1D fuzzy transform with split-value per ppb interval and pre-bit for usage - this method is almost the same as the previous one. The only difference is in components result; components are joined with flags to define where splitting was used, it helps to estimate the total size of data necessary to store.
1D fuzzy transform with splitting image size - this method is something different from the previous ones. It takes whole image as a whole part and try to find if there are significant differences in the area. If so, the source is divided into halfs and again analysed. This action is called recursivelly until the parts with no significant difference is found or until the part is too small. Then, each part is processed via the fuzzy transform. The reason to do so is to find parts, which are similar (that means which do not contains big changes inside) a and cover them with fixed number of components. For example, if image is contained of big blue sky and some differend color objects at the bottom, the whole blue sky (it can be more than 50% of the image) are compressed via fixed number of components (e.g. 8). The rest of image is compressed commonly. This method is not (instead of previous ones) using "points per base" parameter. It has new meaning here and represents minimum part size (as number of pixels).
Basic algorithm via fuzzy transform with variable ppb number - this method is again different. It is aimed to reduce number of components used to describe values, which are not significat for human sences. It is aimed to colour images only (it has no meaning to use it on the grayscaled images). The image is divided into source data arrays (according to used colour model, R-G-B or Y-Cr-Cb(YUV)). Each of the array is then processed via the fuzzy transform, but with different value of "points per base" parameter. The more significat data are compressed with higher number of resulting components (e.g. red color, or Y-part), the less significant data are compressed with lower number of resulting components (e.g. blue color, or V-part).
The program have not to be installed, it can be just copied into target location with all files from the package. The program requires installed Microsoft .NET Framework 2.0 Redistributable package (free download from Microsoft pages) or whole Microsoft .NET Framework 2.0.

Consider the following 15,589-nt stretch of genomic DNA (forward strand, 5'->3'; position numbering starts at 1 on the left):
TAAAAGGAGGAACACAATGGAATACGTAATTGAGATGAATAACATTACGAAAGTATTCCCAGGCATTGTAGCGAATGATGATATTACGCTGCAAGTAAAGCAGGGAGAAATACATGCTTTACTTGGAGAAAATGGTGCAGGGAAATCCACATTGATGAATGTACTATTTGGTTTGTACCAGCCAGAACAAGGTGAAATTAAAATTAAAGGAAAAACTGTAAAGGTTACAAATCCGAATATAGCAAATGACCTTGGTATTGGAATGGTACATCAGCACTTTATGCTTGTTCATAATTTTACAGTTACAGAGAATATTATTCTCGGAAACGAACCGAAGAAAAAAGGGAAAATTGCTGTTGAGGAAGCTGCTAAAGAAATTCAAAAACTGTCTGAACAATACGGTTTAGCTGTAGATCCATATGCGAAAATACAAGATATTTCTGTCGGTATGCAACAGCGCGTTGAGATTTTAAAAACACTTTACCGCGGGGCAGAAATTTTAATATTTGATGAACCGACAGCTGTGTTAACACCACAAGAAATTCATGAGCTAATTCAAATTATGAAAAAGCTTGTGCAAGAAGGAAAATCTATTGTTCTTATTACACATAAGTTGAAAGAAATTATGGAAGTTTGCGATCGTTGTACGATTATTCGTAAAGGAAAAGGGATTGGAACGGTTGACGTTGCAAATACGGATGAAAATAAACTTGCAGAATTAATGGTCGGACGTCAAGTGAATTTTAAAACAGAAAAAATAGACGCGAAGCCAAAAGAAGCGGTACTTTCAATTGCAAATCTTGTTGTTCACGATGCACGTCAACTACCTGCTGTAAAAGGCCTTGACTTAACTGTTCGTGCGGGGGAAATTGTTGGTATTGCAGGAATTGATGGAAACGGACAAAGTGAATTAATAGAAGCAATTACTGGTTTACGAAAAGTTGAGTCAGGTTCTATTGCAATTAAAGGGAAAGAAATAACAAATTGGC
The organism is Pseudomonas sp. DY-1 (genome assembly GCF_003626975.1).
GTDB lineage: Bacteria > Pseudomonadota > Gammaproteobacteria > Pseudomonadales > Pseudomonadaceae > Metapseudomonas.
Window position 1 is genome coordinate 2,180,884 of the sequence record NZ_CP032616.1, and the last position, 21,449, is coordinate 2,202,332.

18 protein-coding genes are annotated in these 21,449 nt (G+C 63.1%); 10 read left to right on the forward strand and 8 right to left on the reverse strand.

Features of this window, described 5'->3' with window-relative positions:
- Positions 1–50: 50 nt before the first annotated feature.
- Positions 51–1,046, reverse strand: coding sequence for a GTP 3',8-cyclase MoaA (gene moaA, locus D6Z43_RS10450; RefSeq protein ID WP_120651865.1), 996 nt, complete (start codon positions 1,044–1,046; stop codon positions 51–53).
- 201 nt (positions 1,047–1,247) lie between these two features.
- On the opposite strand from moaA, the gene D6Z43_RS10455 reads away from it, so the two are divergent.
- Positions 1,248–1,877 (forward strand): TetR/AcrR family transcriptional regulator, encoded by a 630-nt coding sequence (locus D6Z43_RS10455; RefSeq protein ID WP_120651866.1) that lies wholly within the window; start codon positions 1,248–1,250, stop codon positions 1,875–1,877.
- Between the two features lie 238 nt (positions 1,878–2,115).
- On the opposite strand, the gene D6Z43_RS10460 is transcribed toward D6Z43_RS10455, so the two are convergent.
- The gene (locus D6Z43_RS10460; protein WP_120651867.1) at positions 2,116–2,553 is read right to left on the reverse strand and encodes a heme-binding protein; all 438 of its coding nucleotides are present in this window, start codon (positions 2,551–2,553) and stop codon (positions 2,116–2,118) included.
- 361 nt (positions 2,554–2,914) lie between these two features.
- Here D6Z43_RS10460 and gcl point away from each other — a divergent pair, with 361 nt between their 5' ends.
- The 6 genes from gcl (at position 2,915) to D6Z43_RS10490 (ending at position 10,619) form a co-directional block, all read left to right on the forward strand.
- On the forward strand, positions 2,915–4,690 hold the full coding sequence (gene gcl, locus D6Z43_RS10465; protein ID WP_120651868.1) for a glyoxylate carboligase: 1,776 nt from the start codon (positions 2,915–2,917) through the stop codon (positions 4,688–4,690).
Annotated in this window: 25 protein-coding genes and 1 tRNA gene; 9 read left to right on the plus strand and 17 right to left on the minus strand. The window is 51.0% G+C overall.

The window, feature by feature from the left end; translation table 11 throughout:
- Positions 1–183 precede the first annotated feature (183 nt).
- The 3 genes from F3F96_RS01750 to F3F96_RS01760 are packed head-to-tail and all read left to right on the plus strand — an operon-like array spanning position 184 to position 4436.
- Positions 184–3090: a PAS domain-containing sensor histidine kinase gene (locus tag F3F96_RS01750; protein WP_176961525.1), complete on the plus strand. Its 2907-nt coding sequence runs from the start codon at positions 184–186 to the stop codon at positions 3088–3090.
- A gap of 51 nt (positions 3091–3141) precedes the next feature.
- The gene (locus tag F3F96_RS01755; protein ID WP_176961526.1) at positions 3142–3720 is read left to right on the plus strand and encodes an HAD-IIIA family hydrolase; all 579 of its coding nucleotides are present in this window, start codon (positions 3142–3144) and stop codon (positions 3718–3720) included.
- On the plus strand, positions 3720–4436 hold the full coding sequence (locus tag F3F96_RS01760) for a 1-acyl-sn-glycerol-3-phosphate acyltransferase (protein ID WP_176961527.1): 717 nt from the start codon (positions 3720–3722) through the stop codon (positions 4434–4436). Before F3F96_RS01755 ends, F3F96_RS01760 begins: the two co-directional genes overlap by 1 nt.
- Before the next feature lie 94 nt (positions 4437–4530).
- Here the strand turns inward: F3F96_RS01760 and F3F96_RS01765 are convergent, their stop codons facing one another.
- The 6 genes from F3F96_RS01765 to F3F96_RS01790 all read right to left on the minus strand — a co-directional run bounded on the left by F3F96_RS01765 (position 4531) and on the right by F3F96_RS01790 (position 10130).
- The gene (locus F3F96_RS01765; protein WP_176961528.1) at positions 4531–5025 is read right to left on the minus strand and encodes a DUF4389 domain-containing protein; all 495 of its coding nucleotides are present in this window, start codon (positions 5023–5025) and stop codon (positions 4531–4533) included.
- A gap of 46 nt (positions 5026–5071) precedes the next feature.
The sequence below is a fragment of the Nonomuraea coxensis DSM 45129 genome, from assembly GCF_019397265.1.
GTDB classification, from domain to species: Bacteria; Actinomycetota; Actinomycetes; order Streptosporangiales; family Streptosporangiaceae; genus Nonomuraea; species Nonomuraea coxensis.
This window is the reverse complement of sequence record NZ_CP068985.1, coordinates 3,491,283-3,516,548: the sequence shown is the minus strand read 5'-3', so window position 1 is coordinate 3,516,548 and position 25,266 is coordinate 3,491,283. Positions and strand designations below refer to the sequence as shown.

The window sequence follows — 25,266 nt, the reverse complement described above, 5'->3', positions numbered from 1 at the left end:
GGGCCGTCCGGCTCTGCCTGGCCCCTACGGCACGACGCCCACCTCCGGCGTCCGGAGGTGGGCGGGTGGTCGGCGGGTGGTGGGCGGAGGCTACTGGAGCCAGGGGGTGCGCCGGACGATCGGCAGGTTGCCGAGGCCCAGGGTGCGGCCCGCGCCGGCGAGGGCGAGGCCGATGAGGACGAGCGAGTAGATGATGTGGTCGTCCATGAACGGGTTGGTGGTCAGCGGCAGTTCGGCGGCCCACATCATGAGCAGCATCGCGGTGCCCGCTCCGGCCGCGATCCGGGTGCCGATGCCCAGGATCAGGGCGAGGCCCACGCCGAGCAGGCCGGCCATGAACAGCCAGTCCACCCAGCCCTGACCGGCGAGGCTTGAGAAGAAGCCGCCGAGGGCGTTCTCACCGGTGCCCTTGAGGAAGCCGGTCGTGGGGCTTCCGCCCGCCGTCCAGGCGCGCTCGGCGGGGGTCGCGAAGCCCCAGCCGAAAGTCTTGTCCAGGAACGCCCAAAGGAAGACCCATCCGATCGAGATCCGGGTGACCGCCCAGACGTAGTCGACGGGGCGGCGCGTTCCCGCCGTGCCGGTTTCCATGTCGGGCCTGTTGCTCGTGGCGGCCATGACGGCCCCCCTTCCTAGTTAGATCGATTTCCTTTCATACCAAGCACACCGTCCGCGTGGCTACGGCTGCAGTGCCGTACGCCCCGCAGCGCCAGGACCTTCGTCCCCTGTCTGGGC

After execution, the program shows the main program file, which consists of four basic tabs:
Source - this tab show info about the file selected to process. It offers two buttons. Button "Open image" is to select and open an source image which will be later processed. The button "To grayscale" converts currently opened image into grayscaled image (this change does not affect the source file, just only the copy opened in the program!). Two textbox on the right size show info about Image size and total number of pixels.
Target - this tab show main two drop down lists. First is used to select method of the process - methods was already described in the "Main principles" section. Second dropdown list allows to select comprimation method used over the result data. It is used only to have estimation about the compress ration and will not correspond to final version of saved files. On the right there is panel to set propertis affecting the transformation process. Description about each property is located below this panel. The property panel changes accordingly to selected method. The main button "Apply" will start the transformation process. Button "Save result" will save reconstructed image to the file.
Info - this tab show information about application and transformation process as a text.
Stats - this tab show statistics about last transformation run. Content of this tab is generated iif option "Calculate statistics" is marked as "True" in properties panel in the tab Target.
 Research report 119. Irina Perfilieva, Viktor Pavliska, Marek Vajgl, Bernard De Baets: dvanced Image Compression on the Basis of Fuzzy Transforms, 2008. Download Report 119.
 Research report 89. Irina Perfilieva, Radek Valášek: Fuzzy Approach to Data Compression, 2005. Download Report 89.